- The Washington Times - Thursday, September 18, 2008

The story floating around baseball for the last 24 hours - that the Washington Nationals again were positioning themselves to derail a pennant race for the New York Mets - looked good heading into the third night of a four-game series between the two teams at Nationals Park. The main reason for that was in the first two games the Nationals avoided what got them in so much trouble with the Mets at Shea Stadium just a week earlier.

Those looking to paint the Nationals as the Mets’ foil for a second straight season assumed Washington would continue to sidestep the fire-breathing middle of New York’s order, not cave into it like it did in a pair of crooked-numbered losses last week.

With the chance to beat the Mets for a third straight night and overcome an offense adept at creating chances but not always at finishing them, though, the Nationals’ pitching staff blinked in a 9-7 loss.

Instead of frustrating New York’s top hitters like they did the last two nights, the Nationals got torched by them. Starter Shairon Martis was gone after three innings, just as John Lannan and Odalis Perez were in the two losses last week.

And the end result looked a lot more like those two games (10-8 and 13-10 losses). This one was a defeat that halted a two-game win streak and at least temporarily stalled talk of the Nationals’ spoiler status.

“They score enough runs. They kept coming,” manager Manny Acta said. “Everybody we brought out of the bullpen couldn’t stop them.”

Struggles with Martis’ delivery left his fastball running up and over the plate most of the night, and the hitters who launched balls out of the park against him had familiar names: Jose Reyes, Carlos Delgado and Carlos Beltran.

Those three blasts, combined with Daniel Murphy’s triple that brought in Reyes, had New York up 6-1 by the end of the third inning and Martis out of the game.

“Since I was in the bullpen, I was feeling like my ball was all over the place,” Martis said. “I think maybe I was dropping my arm too much. It’s hard because during the game you don’t have people who come and say, ‘You’re doing this. You’re doing that.’”

The Nationals forced New York to use eight pitchers, including five to get the last six outs, but ultimately had too many times where they got one hit too few.

After driving in Lastings Milledge with a double to deep center in the second inning, Kory Casto was doubled off second base after Carlos Beltran caught Emilio Bonifacio’s low liner.

The Nationals scored another run in the fourth but couldn’t squeeze any more than that out of two hits and three walks. Willie Harris walked and Cristian Guzman singled to start the fifth, but Ryan Zimmerman, Milledge and Elijah Dukes went down in order.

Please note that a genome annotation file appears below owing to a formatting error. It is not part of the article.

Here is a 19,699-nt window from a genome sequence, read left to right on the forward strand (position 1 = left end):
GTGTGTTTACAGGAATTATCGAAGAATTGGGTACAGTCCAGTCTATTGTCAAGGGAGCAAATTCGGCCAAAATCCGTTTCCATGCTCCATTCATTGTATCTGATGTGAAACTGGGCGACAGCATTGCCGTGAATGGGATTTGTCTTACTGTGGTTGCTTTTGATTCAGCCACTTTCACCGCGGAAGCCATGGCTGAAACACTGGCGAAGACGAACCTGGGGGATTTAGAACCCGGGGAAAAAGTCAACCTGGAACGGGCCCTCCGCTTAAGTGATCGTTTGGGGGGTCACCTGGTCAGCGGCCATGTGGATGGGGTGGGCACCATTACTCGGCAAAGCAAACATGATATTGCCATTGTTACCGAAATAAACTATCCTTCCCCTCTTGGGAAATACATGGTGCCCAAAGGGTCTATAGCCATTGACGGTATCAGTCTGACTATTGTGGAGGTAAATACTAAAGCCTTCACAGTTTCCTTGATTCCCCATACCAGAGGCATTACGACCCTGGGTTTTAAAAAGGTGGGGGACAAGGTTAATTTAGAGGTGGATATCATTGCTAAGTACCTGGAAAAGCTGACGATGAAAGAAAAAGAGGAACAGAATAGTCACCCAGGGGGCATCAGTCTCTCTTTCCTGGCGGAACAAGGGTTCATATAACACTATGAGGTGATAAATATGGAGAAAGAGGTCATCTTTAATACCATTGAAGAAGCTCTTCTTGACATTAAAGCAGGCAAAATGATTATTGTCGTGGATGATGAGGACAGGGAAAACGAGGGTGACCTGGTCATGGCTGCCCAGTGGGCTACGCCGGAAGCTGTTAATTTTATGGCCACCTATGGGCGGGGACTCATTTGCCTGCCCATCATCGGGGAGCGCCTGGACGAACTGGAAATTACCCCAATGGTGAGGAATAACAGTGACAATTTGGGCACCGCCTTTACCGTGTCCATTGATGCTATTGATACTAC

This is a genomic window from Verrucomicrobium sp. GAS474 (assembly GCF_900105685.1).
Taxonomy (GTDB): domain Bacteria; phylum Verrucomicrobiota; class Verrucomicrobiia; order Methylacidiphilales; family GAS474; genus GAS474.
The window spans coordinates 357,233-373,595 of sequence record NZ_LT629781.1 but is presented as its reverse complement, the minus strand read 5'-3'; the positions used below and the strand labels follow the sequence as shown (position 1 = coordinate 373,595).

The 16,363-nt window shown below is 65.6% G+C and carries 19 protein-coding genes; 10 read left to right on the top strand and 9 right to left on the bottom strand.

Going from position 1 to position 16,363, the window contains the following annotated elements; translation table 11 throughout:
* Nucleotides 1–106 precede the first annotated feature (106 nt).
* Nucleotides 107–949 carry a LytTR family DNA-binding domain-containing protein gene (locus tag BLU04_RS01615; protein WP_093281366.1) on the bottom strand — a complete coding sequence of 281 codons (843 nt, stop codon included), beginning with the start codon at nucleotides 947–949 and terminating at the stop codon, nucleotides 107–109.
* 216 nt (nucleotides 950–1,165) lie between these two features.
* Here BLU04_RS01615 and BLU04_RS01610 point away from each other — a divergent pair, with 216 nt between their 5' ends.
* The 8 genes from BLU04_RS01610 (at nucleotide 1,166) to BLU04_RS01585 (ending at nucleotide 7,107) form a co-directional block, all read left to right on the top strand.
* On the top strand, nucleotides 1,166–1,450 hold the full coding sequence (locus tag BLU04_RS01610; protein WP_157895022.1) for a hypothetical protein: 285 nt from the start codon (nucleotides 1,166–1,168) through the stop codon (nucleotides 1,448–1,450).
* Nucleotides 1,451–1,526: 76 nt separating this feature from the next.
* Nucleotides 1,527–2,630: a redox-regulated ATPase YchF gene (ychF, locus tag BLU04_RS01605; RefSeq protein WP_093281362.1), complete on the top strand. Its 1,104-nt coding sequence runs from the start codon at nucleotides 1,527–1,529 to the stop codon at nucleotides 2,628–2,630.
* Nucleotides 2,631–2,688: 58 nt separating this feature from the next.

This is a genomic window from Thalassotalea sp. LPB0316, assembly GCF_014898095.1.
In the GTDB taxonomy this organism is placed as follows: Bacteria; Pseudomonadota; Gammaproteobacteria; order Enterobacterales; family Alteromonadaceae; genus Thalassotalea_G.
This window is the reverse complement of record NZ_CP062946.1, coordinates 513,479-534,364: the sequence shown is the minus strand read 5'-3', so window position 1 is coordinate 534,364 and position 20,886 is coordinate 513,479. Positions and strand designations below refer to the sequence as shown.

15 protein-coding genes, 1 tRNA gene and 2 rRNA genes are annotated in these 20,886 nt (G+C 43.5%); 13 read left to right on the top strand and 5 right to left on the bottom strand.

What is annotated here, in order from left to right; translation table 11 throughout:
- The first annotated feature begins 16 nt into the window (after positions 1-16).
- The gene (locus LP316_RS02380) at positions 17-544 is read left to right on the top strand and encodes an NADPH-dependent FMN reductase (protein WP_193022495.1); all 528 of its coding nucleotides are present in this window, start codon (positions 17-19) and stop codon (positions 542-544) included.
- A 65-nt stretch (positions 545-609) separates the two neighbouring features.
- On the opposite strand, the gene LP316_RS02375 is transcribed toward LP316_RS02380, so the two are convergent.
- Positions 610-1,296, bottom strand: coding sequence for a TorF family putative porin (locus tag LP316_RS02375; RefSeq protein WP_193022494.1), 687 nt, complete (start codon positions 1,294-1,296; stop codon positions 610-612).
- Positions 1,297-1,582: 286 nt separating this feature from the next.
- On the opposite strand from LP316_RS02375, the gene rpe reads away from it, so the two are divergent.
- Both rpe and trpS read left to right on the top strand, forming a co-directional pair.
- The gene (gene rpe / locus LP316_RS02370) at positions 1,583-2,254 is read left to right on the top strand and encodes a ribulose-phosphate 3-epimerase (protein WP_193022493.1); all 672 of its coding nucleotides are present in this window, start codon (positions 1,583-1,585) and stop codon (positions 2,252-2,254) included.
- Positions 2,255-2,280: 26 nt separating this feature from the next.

None of those innings, however, ended in as puzzling a fashion as the sixth.

Washington again posted a run when pinch hitter Alberto Gonzalez brought Bonifacio home with a single. That turned the lineup over, and there was potential for the inning to continue when Harris walked.

But before Harris could trot to first, Gonzalez was out at third. He took off thinking the ball got by Mets catcher Brian Schneider, but he was thrown out easily trying to steal.

“Not by any means was he trying to trick anybody,” Acta said. “He just didn’t see the ball very well.”

Instead of coming up with runners on first and second, Guzman led off the seventh with a single and eventually scored on Dukes’ 13th homer of the season.

That homer made it 8-5 Mets. But then Beltran homered again, this time from the right side of the plate.

He ripped a 2-0 pitch from Charlie Manning off the back wall of the Mets’ bullpen in left field, widening the lead to four.

It was the eighth homer Manning had given up in 38 2/3 innings this season, coming eight days after Beltran and Delgado hit two in the span of three pitches off him during a 10-8 Mets win, and the sixth time Beltran homered from both sides of the plate in his career.

The counts on all three homers Manning gave up between the two games favored the hitters.

“It’s a case of pitching behind in the count,” Acta said. “If you pitch 2-0, they’re going to hit you here.”

There was time for the Nationals to rally in the eighth and ninth, but both started and ended like plenty of others; the first two hitters in each inning reached only to end the inning on base.

The game concluded with former Nationals reliever Luis Ayala striking out Roger Bernadina, who represented the tying run.

“I’ve always said you have to pitch almost perfect against these guys to win,” catcher Wil Nieves said. “We made a couple mistakes today, and they made us pay.”

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